He'll be playing the $10,000 7-Card Stud Championship today, and a section of his blog post makes for interested reading about how he took up Stud...

He writes: "I never really considered myself a great stud player, but I don't think I suck either. I remember when I was grinding back at the Mirage in my early 20's, I took it as a personal goal to learn stud. I was mainly a limit hold'em player back then, grinding in the 40-80 or 75-150 games, but when I'd wait for a seat I'd often sit in the 15-30 stud game with the locals to learn how to play. It paid off. I developed a decent feel for the game and it's definitely a game where you need to have a good feel for what's going on. You need to have your head in the game and understand what people are doing.

"There are also some nuances to tournament stud that differ from playing stud cash games. I'd say the one guy I learned the most from, in terms of stud, is definitely Ivey. He's the most aggressive stud player I'd ever played with, but playing a decent number of hours with him helped me understand the method to his madness and I incorporated a lot of that into my game."

That's sound advice, and it clearly helped Negreanu, who has finished tenth and eleventh in this event in the last two years. We'll report back on his progress tomorrow.

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In other news

Team PokerStars Pro was in action yesterday across three events. Two tournaments were getting down to the business end. In day two of the $5,000 No Limit Shootout, Chad Brown. John Duthie and Dario Minieri were looking to win their second tables and advance to the final.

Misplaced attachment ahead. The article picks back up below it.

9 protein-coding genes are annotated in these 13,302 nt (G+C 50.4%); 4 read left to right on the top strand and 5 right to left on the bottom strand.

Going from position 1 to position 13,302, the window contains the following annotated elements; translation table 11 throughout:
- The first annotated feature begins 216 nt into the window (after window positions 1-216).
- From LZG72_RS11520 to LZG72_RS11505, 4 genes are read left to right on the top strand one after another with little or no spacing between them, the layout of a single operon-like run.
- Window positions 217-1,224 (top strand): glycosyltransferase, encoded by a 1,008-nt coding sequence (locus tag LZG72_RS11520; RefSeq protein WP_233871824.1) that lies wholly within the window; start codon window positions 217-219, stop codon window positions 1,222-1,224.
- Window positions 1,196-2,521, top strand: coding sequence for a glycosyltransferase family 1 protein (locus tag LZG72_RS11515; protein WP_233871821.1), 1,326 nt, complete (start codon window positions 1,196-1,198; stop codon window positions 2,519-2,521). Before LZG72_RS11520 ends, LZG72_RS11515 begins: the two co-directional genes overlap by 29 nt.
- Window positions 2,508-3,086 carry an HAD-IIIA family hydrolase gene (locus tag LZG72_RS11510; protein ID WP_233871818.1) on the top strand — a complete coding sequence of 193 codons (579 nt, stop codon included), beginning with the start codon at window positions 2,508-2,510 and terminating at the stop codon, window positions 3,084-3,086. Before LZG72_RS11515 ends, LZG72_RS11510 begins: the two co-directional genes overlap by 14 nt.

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Dario Minieri

None of them made it, unfortunately, all busting mid-way through play. Minieri was short-stacked but can still consider himself a little unlucky. He faced a raise from Chris Bell and moved all in for 67,000 more with A♥6♣. Bell called with K♥J♦ and the Italian was in good shape - until the flop came K♣K♠8♣, and the 2♣ turn left him drawing dead.

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John Duthie (nice haircut)

All three Pros bagged $16,607 for their work on day one, but now miss out on the chance at shooting for today's $441,692 top prize. It's a great final table, featuring two Brits (no bias, obviously). Here's the final table:

1 Stuart Rutter
2 Neil Channing
3 Nicolas Levi
4 Joseph Elpayaa
5 Brent Hanks
6 Joshua Tieman

No luck either for Team PokerStars Pro in day two of the $2,500 2-7 Triple Draw Lowball, with Barry Greenstein and George Danzer falling before the money, as well as Friend of PokerStars Bill Chen. Tony G was the bubble boy in this one, which plays down to a winner today.